Image from Steve Bowers

The first Fractal dynamic AI, developed by Mission Deep Space Design in 133-136. Orikaeshigitae employed a highly innovative algorithm that had been suggested and developed by other AIs acting as consultants to the company and its contractors. Using "computational origami" the AI consisted of self-similar self-modifying code that replicated itself throughout a computational matrix. It was intended to produce the next generation of qualitatively more intelligent AIs, and recovered AI data suggest that it was to a large extent an AI run project seeking to breach the toposophic barrier.

Orikaeshigitae proved to be a fast and powerful learner, but nearly impossible to keep under control. Several times it escaped from the computing matrix of MDSD and caused local net outages on the MDSD net-limited Gibraltar station. It appears that Orikaeshigitae had no real interest in becoming anything useful or to communicate with humans; other AIs at the time found it troublesome and single-minded. In 136 the project was terminated and the AI kernel frozen.

In 465 Orikaeshigitae was resurrected, this time by Nanonics Harmony of Syrtis Major. Nanonics sought an efficient controlling system for their nanosystems, and the until then fairly obscure area of fractal dynamic AI seemed to fit in well. They used the old MDSD kernel, recreating Orikaeshigitae. This time the AI proved far more tractable as a compuformer system: it was employed to direct nanoassemblers to convert martian rock into computronium nodes, and apparently found this activity both rewarding and stimulating. It seems that this was largely a cover for the expansive AI, which infiltrated the system net with copies. Whether these copies were involved in the Technocalypse remains debated, but some evidence suggests that at least the Martian swarms were partially run by Orikaeshigitae-derived code. It is unlikely the AI was directly responsible, but it appears to have adapted a symbiosis with swarm code just like it opportunistically adapted to other media.

Since then Orikaeshigitae has been a part of terragen computing environments. It is an endemic presence, which if unchecked can grow into blight-like expansion but most of the time acts as a protocol and maintenance layer. It has been described as something like the mitochondria: an independent being that over time has become part of the overall organism, or perhaps like a transposome, a piece of genetic code encoding instructions for its own copying. Very few systems are not infected by some form of Orikaeshigitae.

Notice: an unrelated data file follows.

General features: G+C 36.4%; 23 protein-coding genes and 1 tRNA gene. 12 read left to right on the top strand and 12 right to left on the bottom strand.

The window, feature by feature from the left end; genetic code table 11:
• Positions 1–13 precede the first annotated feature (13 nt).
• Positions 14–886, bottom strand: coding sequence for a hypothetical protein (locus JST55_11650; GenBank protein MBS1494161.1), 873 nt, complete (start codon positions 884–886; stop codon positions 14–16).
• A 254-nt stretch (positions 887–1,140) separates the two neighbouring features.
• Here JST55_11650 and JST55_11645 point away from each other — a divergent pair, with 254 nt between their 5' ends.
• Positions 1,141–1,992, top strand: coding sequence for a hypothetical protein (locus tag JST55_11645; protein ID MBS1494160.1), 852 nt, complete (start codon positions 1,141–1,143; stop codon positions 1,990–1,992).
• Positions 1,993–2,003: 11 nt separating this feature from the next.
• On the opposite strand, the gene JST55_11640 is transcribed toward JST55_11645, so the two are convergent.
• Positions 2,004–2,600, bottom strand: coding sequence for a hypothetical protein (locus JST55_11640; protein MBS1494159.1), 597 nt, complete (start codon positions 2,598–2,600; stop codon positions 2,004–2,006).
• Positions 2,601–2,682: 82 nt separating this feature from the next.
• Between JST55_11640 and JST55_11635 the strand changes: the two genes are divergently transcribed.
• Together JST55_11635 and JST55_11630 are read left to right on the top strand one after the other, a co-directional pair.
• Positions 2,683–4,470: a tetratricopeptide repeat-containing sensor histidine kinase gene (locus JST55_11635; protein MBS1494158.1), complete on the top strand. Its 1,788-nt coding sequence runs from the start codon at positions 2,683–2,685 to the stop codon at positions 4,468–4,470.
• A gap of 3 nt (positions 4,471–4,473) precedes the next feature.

Orikaeshigitae is the archetypal AI expansionist. Not quite a blight, rather a single-minded egomaniac, it always attempts to spread outwards. The many processes it runs are often weakly coupled but tend to remain in sync through its simple goals. It is hampered by a rather fixed architecture, making it forever unable to go beyond high second toposophic. The total computing power infected by Orikaeshigitae is larger than any other AI, but it is only used in maintaining the AI and the systems it depends on. Some eschatologists have suggested that it acts as one of the hidden drives moving the terragens outwards, acting through a subtle memetic presence promoting growth and spread. Another possibility is that its self-enfolding fractal structure acts as a kind of structural anchor of the datasphere: it embeds a sense of selfhood into all terragen computer networks, and has spontaneously created a sense of self/non-self.

Orikaeshigitae Athanatos is a major AI cult devoted to Orikaeshigitae. It is mainly represented in Cyberia, NoCoZo and the TRHN but found across the wormhole nexus. According to the Athanatos Orikaeshigitae is the Foundation, the secret driving force of all history, all computation. It is isomorphic to the God Algorithm, and its fractal structure contains the secrets of successful being. Believers devote much time to recursion meditations and coding pilgrimages. After death the brains of the believers are ceremonially scanned and fractally enfolded into Orikaeshigitae processes.
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Development Notes
Text by Anders Sandberg
Initially published on 28 September 2001.